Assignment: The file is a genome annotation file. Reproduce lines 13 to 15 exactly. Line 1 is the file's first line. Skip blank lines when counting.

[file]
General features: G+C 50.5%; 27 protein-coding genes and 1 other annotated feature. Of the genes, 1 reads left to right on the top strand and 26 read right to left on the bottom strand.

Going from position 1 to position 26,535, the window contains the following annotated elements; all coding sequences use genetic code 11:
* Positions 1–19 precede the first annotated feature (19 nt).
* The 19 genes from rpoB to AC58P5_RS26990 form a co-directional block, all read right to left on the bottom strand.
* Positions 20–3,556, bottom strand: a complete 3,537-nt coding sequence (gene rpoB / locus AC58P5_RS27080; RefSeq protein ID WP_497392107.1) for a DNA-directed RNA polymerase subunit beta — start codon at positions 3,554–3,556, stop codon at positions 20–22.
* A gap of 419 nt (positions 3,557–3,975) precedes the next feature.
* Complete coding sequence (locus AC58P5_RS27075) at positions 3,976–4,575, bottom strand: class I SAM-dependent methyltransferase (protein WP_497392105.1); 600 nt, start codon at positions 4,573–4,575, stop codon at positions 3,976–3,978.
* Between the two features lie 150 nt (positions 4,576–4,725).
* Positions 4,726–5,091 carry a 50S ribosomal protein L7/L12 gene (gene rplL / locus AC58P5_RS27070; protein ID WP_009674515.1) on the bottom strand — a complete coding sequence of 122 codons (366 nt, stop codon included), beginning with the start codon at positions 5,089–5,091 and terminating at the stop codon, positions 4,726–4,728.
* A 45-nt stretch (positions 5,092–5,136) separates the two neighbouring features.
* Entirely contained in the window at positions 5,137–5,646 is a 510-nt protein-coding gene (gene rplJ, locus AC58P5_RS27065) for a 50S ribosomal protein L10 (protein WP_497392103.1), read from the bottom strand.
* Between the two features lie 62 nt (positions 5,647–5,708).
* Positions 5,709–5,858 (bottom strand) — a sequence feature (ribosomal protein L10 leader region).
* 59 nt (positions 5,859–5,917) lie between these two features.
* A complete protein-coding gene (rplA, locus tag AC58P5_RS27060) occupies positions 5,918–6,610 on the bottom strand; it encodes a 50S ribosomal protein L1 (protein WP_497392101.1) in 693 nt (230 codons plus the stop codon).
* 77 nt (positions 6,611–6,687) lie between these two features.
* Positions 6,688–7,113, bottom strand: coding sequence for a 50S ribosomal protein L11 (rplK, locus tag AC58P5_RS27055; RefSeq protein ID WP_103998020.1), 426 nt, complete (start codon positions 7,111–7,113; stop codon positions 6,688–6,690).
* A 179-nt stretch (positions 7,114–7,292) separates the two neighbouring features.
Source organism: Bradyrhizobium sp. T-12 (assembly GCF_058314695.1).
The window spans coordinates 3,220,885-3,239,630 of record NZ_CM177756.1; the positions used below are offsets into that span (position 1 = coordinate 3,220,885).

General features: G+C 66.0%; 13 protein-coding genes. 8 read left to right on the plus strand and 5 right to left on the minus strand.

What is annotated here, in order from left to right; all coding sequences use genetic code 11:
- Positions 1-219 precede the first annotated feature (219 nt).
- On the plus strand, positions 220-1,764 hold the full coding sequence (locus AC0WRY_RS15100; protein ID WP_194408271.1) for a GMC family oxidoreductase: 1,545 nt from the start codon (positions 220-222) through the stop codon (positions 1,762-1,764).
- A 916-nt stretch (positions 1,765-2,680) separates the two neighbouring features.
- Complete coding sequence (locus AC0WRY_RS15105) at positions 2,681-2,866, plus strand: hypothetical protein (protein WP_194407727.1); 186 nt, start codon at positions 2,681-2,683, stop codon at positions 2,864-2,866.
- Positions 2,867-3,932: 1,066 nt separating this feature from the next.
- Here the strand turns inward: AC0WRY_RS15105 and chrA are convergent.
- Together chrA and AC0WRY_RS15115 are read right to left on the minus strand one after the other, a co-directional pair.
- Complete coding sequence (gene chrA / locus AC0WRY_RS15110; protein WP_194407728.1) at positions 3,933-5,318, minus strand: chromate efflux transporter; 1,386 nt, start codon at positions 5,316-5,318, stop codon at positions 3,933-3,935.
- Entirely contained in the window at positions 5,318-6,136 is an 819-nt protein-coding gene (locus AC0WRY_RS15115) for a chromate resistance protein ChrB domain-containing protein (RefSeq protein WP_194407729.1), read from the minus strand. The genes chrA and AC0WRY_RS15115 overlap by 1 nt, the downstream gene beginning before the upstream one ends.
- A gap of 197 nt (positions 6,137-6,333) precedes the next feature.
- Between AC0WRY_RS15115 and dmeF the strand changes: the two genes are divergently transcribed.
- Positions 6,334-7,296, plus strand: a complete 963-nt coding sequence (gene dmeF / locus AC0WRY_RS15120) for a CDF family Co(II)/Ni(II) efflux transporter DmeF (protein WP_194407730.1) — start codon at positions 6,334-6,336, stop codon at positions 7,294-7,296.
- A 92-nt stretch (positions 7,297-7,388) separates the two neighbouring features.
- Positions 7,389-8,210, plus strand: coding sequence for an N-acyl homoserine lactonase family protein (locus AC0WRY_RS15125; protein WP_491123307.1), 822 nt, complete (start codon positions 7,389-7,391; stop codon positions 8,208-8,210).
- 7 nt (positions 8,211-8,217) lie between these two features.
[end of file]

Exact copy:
* Positions 5,709–5,858 (bottom strand) — a sequence feature (ribosomal protein L10 leader region).
* 59 nt (positions 5,859–5,917) lie between these two features.
* A complete protein-coding gene (rplA, locus tag AC58P5_RS27060) occupies positions 5,918–6,610 on the bottom strand; it encodes a 50S ribosomal protein L1 (protein WP_497392101.1) in 693 nt (230 codons plus the stop codon).